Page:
This journal article describes a study of the global impact of the Great Recession of the late 2000s and early 2010s on trends for unsheltered homelessness in twenty of the largest municipalities in the Organisation for Economic Cooperation and Development (OECD). The authors hypothesized a direct relationship between the recession and the level of homelessness. The Great Recession resulted in changes in homeless populations throughout the world. This economic crisis impacted economies in ways that put severe pressures on housing, particularly at lower-income brackets. The recession was generated by a housing bubble, which then constricted capital markets for housing. After the immediate crisis, economic stabilization was followed by stagflation or deflation with flat or decreasing wages in middle- to low-income brackets and high unemployment. Many governments responded with austerity measures to decrease public spending. The researchers focused on the roofless population (i.e., those without shelter of any kind, sleeping rough). In addition to affecting adults and families, the recession also affected unaccompanied youth. One 2012 study found that 75 percent of high school principals in California reported that the number of houseless or living insecure had increased among their students, even in schools within affluent neighborhoods. Results indicate no clear correlation between levels of homelessness and the Great Recession in most cities. While some cities experienced large increases in their identified homeless populations (e.g., London, Vienna, Berlin, Stockholm, Auckland, and Madrid), homelessness declined in other locations following the recession (e.g., Sydney, Budapest, and Tokyo). The authors conclude that there is a relationship between housing crises/recessions and street homelessness that is, however, mediated by factors such as policies, culture, demographics, and migration.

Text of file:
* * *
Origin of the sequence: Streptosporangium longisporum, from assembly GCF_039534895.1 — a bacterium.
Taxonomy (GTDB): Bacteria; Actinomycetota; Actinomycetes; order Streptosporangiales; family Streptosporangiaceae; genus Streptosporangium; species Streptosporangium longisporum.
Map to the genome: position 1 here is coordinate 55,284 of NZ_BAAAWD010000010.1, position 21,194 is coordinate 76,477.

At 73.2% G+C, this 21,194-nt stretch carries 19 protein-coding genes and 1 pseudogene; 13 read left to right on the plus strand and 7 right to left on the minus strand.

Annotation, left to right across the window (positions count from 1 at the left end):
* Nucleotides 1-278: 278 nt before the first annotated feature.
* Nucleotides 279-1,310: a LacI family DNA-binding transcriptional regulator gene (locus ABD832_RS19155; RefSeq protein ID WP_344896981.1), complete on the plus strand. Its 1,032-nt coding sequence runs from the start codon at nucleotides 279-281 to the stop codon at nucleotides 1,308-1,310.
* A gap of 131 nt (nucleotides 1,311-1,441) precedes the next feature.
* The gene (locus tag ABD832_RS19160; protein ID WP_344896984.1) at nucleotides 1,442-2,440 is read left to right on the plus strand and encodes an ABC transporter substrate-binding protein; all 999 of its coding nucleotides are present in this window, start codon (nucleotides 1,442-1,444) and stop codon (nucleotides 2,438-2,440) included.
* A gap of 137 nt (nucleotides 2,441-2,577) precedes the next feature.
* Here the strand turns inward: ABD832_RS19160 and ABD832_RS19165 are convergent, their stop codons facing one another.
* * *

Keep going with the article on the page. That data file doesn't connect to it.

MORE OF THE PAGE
Accession number
25424
Authors
Bainbridge, J., Carrizales, T.J.
Type new
Journal Article
Organization

Marist College, Poughkeepsie, NY

Journal Name

Journal of Public Management and Social Policy

Volume new
24
Year published new
2017
Availability

Available for download through the journal website at https://digitalscholarship.tsu.edu/cgi/viewcontent.cgi?article=1074&con….

Creating Entrepreneurship Pathways for Opportunity Youth: Experiences from the Youth Entrepreneurship Fund Grantees

Creating Entrepreneurship Pathways for Opportunity Youth: Experiences from the Youth Entrepreneurship Fund Grantees
Electronically published journal article, but not part of an issue

No

Abstract

This report from the Aspen Institute explores the potential for using entrepreneurship to engage and create pathways for opportunity youth, by examining existing entrepreneurship programs and sharing emerging models for creating and adapting entrepreneurship programming targeted to the specific needs and aspirations of opportunity youth. The authors profile three sites (Del Norte County, California; Philadelphia; and San Francisco), which are part of the Youth Entrepreneurship Fund. This fund supports collaborative approaches to explore entrepreneurship as a pathway to economic self-determination and economic equity. (author abstract modified)

Accession number
25869
Authors
Klein, J.A., Nemoy, Y.
Type new
Paper/Research Report
Organization

The Aspen Institute

Year published new
2019
Availability

Available free of charge on the Aspen Institutes website at: https://www.aspeninstitute.org/publications/creating-entrepreneurship-p…